C&: There is a tension between the many questions you ask Marcue and the fact that we, the readers, do not get to know the answers. Through the echoes of a silenced past you also remind us of colonial structures with your liberated and liberating voice. How much do these structures of power and knowledge play a role within your work?
IM: I like to think of my installations, sound works, and drawings as responses from her. Of course it’s a little bizarre that I make the artworks, but that’s how I can understand it. In the process of writing the letters and beginning to dissect things as simple as nursery rhymes and games, I realize that education from a pretty early age shapes our way of thinking. The letters slowly unravel existing truths, from religious dogmas to erasures of identity through an education system that demonized and punished children for speaking their local language. The going back and forth between Immy and Marcue gets us to a place of lots of current and historical baggage, that at times I am unsure how to deal with.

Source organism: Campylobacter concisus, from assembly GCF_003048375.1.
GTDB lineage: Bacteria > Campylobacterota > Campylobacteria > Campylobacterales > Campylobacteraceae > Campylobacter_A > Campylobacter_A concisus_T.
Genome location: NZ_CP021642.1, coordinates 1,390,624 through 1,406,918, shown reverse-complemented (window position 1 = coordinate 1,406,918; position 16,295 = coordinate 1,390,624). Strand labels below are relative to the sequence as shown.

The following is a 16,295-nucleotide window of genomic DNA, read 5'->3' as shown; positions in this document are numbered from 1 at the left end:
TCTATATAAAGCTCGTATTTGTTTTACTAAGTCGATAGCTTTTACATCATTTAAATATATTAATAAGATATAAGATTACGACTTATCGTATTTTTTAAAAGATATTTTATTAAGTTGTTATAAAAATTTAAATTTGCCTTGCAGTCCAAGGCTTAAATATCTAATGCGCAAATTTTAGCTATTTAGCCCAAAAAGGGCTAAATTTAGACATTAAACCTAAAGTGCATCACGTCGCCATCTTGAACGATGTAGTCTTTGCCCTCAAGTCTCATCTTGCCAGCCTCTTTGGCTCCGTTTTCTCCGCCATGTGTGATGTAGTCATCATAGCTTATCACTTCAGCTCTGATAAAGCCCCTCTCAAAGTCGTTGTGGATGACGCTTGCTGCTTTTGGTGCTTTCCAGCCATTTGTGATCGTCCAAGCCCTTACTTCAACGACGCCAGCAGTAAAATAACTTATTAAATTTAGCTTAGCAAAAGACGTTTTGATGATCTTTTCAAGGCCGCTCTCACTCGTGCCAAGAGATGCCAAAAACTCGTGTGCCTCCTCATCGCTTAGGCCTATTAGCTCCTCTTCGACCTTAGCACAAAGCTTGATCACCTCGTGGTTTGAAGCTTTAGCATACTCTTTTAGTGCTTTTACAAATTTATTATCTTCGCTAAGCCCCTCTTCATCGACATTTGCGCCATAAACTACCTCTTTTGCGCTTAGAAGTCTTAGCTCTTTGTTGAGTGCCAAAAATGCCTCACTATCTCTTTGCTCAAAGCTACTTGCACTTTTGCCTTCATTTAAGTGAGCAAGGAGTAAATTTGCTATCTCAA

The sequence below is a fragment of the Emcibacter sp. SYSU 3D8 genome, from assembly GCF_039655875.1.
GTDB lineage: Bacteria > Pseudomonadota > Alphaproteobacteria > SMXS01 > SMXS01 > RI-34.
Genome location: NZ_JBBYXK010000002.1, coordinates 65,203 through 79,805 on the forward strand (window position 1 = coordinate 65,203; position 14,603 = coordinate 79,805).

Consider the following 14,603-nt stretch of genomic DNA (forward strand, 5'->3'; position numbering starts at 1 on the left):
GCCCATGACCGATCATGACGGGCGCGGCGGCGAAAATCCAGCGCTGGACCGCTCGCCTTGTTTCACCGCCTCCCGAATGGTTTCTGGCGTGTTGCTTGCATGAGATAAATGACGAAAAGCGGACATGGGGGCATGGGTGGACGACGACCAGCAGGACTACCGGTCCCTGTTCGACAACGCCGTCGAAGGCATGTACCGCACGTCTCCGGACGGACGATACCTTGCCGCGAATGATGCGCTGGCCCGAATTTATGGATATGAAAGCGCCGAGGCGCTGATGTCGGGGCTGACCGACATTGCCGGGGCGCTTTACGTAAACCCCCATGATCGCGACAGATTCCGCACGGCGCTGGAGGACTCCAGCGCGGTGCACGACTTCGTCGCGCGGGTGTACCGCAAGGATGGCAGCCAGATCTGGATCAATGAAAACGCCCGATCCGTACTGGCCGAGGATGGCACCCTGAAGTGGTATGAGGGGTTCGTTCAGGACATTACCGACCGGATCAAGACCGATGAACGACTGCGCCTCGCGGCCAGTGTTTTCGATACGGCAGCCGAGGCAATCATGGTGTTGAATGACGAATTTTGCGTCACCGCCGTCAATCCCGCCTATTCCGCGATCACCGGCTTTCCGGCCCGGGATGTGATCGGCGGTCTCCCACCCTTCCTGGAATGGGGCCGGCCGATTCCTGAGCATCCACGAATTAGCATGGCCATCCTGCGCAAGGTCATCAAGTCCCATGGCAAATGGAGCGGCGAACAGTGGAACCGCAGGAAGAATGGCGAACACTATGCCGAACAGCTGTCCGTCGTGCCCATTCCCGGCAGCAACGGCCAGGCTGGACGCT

C&: Ngūgī wa Thiong’o reminded us of the importance of perceiving language as culture and valuing it as collective memory, while Moses Serubiri has spoken of repatriating language. In some letters you switch between English and your mother tongue, Lugbara.
IM: In a conversation I had with Moses a while back, I told him I wished I had a Lugbara accent – then I wouldn’t have to explain to people why my English sounds “good,” as they claim. Language is most definitely a stronghold for anyone’s identity and culture. I speak four languages – Luganda, English, a bit of Lusoga, and what my relatives from my hometown in Arua call Kampala-Lugbara. So attempting to write and making sound works in these languages avails me of a place to relearn, unlearn, and express what cannot be expressed in English. There are sounds and intonations that are simply beyond the limits of what English can provide. Have you thought in one language and had to express the thoughts in another? That’s sort of what happens often in this process of writing.